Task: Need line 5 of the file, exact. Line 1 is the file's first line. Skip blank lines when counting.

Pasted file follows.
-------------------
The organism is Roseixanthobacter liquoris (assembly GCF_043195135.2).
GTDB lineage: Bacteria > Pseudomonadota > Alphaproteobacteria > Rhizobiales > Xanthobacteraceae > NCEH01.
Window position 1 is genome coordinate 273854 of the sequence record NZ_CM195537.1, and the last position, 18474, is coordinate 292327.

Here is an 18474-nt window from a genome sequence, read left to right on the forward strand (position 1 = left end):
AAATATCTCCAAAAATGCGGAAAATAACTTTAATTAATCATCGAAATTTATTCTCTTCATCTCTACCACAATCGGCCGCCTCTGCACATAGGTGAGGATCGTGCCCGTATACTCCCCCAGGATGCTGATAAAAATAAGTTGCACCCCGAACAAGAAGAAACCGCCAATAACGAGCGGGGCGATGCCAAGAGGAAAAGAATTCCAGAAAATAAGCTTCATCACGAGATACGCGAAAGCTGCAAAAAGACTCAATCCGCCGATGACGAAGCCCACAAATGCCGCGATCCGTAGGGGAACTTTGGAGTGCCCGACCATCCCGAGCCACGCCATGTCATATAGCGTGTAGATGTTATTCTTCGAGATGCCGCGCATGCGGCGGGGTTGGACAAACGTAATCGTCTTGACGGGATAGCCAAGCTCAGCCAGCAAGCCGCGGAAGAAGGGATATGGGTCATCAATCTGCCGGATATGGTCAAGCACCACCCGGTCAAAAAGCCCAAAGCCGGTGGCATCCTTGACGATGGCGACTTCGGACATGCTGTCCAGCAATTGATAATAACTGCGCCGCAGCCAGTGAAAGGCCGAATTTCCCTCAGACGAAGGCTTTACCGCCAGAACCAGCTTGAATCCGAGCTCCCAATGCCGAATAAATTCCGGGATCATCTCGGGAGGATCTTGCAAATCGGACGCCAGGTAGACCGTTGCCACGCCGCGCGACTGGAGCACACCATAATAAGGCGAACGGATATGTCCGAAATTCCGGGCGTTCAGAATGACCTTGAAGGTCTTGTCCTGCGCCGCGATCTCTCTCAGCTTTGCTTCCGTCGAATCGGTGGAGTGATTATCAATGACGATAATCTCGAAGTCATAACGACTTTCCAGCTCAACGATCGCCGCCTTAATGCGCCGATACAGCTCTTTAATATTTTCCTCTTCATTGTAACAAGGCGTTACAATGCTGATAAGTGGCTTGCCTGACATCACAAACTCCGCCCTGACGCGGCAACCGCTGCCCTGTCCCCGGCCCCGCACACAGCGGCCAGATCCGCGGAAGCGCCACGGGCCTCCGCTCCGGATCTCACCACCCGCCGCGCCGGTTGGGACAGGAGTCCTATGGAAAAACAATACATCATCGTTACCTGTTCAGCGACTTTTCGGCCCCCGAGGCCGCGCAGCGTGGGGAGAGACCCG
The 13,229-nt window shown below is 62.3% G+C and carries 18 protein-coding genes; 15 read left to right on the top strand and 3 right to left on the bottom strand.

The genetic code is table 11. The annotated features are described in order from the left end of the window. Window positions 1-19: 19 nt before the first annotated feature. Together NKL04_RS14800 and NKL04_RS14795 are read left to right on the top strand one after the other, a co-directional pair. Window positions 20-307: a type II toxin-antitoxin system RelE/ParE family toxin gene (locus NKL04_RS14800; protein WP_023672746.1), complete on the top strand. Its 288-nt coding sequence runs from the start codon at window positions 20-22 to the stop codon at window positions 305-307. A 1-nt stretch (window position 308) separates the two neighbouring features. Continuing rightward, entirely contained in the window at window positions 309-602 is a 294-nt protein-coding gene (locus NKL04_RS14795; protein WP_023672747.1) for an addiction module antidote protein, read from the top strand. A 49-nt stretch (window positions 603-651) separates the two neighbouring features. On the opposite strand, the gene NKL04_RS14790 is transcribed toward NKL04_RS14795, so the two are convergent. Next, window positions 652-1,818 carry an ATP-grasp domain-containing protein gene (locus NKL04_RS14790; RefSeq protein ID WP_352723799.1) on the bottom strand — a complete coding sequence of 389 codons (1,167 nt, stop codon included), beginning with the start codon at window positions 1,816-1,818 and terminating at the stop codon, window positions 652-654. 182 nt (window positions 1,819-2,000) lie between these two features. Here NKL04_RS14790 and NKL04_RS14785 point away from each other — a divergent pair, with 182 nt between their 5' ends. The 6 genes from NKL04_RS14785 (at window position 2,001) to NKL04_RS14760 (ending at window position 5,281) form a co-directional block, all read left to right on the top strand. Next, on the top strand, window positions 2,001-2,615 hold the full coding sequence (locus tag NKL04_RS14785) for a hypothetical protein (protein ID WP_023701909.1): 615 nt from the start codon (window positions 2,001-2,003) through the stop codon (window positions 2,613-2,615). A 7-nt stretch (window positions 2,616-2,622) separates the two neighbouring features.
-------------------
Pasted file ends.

AAATATCTCCAAAAATGCGGAAAATAACTTTAATTAATCATCGAAATTTATTCTCTTCATCTCTACCACAATCGGCCGCCTCTGCACATAGGTGAGGATCGTGCCCGTATACTCCCCCAGGATGCTGATAAAAATAAGTTGCACCCCGAACAAGAAGAAACCGCCAATAACGAGCGGGGCGATGCCAAGAGGAAAAGAATTCCAGAAAATAAGCTTCATCACGAGATACGCGAAAGCTGCAAAAAGACTCAATCCGCCGATGACGAAGCCCACAAATGCCGCGATCCGTAGGGGAACTTTGGAGTGCCCGACCATCCCGAGCCACGCCATGTCATATAGCGTGTAGATGTTATTCTTCGAGATGCCGCGCATGCGGCGGGGTTGGACAAACGTAATCGTCTTGACGGGATAGCCAAGCTCAGCCAGCAAGCCGCGGAAGAAGGGATATGGGTCATCAATCTGCCGGATATGGTCAAGCACCACCCGGTCAAAAAGCCCAAAGCCGGTGGCATCCTTGACGATGGCGACTTCGGACATGCTGTCCAGCAATTGATAATAACTGCGCCGCAGCCAGTGAAAGGCCGAATTTCCCTCAGACGAAGGCTTTACCGCCAGAACCAGCTTGAATCCGAGCTCCCAATGCCGAATAAATTCCGGGATCATCTCGGGAGGATCTTGCAAATCGGACGCCAGGTAGACCGTTGCCACGCCGCGCGACTGGAGCACACCATAATAAGGCGAACGGATATGTCCGAAATTCCGGGCGTTCAGAATGACCTTGAAGGTCTTGTCCTGCGCCGCGATCTCTCTCAGCTTTGCTTCCGTCGAATCGGTGGAGTGATTATCAATGACGATAATCTCGAAGTCATAACGACTTTCCAGCTCAACGATCGCCGCCTTAATGCGCCGATACAGCTCTTTAATATTTTCCTCTTCATTGTAACAAGGCGTTACAATGCTGATAAGTGGCTTGCCTGACATCACAAACTCCGCCCTGACGCGGCAACCGCTGCCCTGTCCCCGGCCCCGCACACAGCGGCCAGATCCGCGGAAGCGCCACGGGCCTCCGCTCCGGATCTCACCACCCGCCGCGCCGGTTGGGACAGGAGTCCTATGGAAAAACAATACATCATCGTTACCTGTTCAGCGACTTTTCGGCCCCCGAGGCCGCGCAGCGTGGGGAGAGACCCG